Definitions of mary

  1. same as Miriam
  2. ( a tear ) of Cleophas. So in Authorized Version, but accurately " of Clopas," i.e. the wife of Clopas ( or Alphaeus). She is brought before us for the first time on the day of the crucifixion, standing by the cross. ( John 19:25 ) In the evening of the same day we find her sitting desolate at the tomb with Mary Magdalene, ( Matthew 27:61 ; Mark 15:47 ) and at the dawn of Easter morning she was again there with sweet spices, which she had prepared on the Friday night, ( Matthew 28:1 ; Mark 16:1 ; Luke 23:56 ) and was one of those who had " a vision of angels, which said that he was alive." ( Luke 24:23 ) She had four sons and at least three daughters. The names of the daughters are unknown to us; those of the sons are, James, Joses, Jude and Simon, two of whom became enrolled among the twelve apostles [ JAMES], and a third [ SIMON] may have succeeded his brother ill charge of the church of Jerusalem. By many she is thought to have been the sister of the Virgin Mary.
  3. Hebrew Miriam. Mary Magdalene, i.e., Mary of Magdala, a town on the western shore of the Lake of Tiberias. She is for the first time noticed in Luke 8:3 as one of the women who " ministered to Christ of their substance." Their motive was that of gratitude for deliverances he had wrought for them. Out of Mary were cast seven demons. Gratitude to her great Deliverer prompted her to become his follower. These women accompanied him also on his last journey to Jerusalem ( Matthew 27:55 ; Mark 15:41 ; Luke 23:55 ). They stood near the cross. There Mary remained till all was over, and the body was taken down and laid in Joseph's tomb. Again, in the earliest dawn of the first day of the week she, with Salome and Mary the mother of James ( Matthew 28:1 ; Mark 16:2 ), came to the sepulchre, bringing with them sweet spices, that they might anoint the body of Jesus. They found the sepulchre empty, but saw the " vision of angels" ( Matthew 28:5 ). She hastens to tell Peter and John, who were probably living together at this time ( John 20:1 John 20:2 ), and again immediately returns to the sepulchre. There she lingers thoughtfully, weeping at the door of the tomb. The risen Lord appears to her, but at first she knows him not. His utterance of her name " Mary" recalls her to consciousness, and she utters the joyful, reverent cry, " Rabboni." She would fain cling to him, but he forbids her, saying, " Touch me not; for I am not yet ascended to my Father." This is the last record regarding Mary of Magdala, who now returned to Jerusalem. The idea that this Mary was " the woman who was a sinner," or that she was unchaste, is altogether groundless.
  4. Hebrew Miriam. Mary the sister of Lazarus is brought to our notice in connection with the visits of our Lord to Bethany. She is contrasted with her sister Martha, who was " cumbered about many things" while Jesus was their guest, while Mary had chosen " the good part." Her character also appears in connection with the death of her brother ( John 11:20 John 11:31 John 11:33 ). On the occasion of our Lord's last visit to Bethany, Mary brought " a pound of ointment of spikenard, very costly, and anointed the feet of Jesus" as he reclined at table in the house of one Simon, who had been a leper ( Matthew 26:6 ; Mark 14:3 ; John 12:2 John 12:3 ). This was an evidence of her overflowing love to the Lord. Nothing is known of her subsequent history. It would appear from this act of Mary's, and from the circumstance that they possessed a family vault ( 11:38 ), and that a large number of Jews from Jerusalem came to condole with them on the death of Lazarus ( 11:19 ), that this family at Bethany belonged to the wealthier class of the people. ( See MARTHA .)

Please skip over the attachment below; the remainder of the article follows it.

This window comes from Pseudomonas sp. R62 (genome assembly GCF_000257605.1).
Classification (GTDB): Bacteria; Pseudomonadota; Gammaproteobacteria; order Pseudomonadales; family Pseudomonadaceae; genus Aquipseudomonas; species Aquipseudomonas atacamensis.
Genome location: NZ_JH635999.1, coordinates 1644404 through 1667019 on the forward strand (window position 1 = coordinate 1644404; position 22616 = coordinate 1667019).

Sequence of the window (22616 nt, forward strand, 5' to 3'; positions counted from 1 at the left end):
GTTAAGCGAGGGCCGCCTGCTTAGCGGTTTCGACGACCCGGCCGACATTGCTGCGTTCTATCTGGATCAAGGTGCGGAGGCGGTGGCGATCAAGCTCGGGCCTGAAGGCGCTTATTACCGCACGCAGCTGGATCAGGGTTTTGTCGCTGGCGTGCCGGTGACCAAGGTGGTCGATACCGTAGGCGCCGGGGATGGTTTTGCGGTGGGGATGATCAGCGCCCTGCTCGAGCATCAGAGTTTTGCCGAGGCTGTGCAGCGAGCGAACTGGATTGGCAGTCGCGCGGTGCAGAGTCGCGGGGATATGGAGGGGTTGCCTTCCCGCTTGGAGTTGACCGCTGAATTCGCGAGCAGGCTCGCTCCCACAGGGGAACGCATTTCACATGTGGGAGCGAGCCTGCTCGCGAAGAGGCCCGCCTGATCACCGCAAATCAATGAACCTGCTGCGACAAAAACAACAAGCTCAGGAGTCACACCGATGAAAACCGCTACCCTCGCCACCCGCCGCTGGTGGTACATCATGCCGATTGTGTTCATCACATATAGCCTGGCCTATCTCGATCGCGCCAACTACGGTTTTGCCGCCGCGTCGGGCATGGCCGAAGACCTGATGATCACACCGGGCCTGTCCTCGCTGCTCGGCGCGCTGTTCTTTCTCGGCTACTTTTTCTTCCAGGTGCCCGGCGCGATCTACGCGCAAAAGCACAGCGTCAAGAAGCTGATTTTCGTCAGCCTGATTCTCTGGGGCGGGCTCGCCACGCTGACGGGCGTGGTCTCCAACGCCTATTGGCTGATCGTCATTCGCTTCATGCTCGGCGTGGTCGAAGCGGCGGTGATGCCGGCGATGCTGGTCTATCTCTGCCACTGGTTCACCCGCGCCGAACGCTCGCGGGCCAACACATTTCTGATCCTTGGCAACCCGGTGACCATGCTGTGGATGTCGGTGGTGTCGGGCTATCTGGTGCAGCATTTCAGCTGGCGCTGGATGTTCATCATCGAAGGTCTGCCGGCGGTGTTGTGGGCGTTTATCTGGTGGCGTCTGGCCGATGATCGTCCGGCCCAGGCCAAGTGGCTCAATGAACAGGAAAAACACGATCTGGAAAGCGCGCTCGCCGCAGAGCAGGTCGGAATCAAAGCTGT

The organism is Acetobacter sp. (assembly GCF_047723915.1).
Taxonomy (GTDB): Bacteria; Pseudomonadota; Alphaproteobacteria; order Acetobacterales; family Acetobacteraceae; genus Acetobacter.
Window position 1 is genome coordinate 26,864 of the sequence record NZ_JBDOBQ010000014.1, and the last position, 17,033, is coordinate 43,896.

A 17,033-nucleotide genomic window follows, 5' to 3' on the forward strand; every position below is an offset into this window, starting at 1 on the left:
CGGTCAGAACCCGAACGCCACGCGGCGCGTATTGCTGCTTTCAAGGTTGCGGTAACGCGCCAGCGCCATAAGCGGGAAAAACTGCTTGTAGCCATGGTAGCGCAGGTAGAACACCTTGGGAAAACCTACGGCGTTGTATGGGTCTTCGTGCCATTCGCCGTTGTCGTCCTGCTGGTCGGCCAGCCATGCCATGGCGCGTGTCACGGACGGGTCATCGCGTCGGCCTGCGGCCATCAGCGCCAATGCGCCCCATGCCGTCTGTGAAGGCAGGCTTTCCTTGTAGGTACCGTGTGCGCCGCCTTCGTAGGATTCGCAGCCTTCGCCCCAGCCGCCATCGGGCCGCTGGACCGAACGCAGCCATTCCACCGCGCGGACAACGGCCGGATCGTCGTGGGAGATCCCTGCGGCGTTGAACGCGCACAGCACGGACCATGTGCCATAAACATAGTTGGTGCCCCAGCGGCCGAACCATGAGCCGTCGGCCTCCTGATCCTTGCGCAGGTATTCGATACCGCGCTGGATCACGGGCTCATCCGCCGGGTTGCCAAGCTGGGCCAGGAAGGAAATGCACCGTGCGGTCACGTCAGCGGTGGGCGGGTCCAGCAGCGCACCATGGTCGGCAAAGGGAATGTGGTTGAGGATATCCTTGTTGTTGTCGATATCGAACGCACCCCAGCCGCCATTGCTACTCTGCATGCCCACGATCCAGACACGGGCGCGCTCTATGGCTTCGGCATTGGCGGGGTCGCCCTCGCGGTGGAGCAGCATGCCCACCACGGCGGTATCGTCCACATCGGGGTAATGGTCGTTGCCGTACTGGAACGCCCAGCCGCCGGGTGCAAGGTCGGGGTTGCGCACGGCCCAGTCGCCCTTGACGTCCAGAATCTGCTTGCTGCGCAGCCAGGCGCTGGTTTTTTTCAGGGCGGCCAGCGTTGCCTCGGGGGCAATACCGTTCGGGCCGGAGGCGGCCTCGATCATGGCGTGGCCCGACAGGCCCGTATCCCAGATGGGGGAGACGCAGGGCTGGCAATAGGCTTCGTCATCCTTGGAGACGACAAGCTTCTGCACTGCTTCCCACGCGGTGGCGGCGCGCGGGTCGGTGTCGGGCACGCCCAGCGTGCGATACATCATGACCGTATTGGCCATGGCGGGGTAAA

5. Hebrew Miriam. Mary the wife of Cleopas is mentioned ( John 19:25 ) as standing at the cross in company with Mary of Magdala and Mary the mother of Jesus. By comparing Matthew 27:56 and Mark 15:40 , we find that this Mary and " Mary the mother of James the little" are on and the same person, and that she was the sister of our Lord's mother. She was that " other Mary" who was present with Mary of Magdala at the burial of our Lord ( Matthew 27:61 ; Mark 15:47 ); and she was one of those who went early in the morning of the first day of the week to anoint the body, and thus became one of the first witnesses of the resurrection ( Matthew 28:1 ; Mark 16:1 ; Luke 24:1 ).
  6. Hebrew Miriam. Mary the mother of John Mark was one of the earliest of our Lord's disciples. She was the sister of Barnabas ( Colossians 4:10 ), and joined with him in disposing of their land and giving the proceeds of the sale into the treasury of the Church ( Acts 4:37 ; 12:12 ). Her house in Jerusalem was the common meeting-place for the disciples there.
  7. Hebrew Miriam. A Christian at Rome who treated Paul with special kindness ( Romans 16:6 ). These dictionary topics are fromM.G. Easton M.A., D.D., Illustrated Bible Dictionary, Third Edition,published by Thomas Nelson, 1897. Public Domain, copy freely.[ N] indicates this entry was also found in Nave's Topical Bible[B] indicates this entry was also found in Baker's Evangelical Dictionary[H] indicates this entry was also found in Hitchcock's Bible Names[S] indicates this entry was also found in Smith's Bible DictionaryBibliography InformationEaston, Matthew George. " Entry for Mary". " Easton's Bible Dictionary". .
  8. See Marry.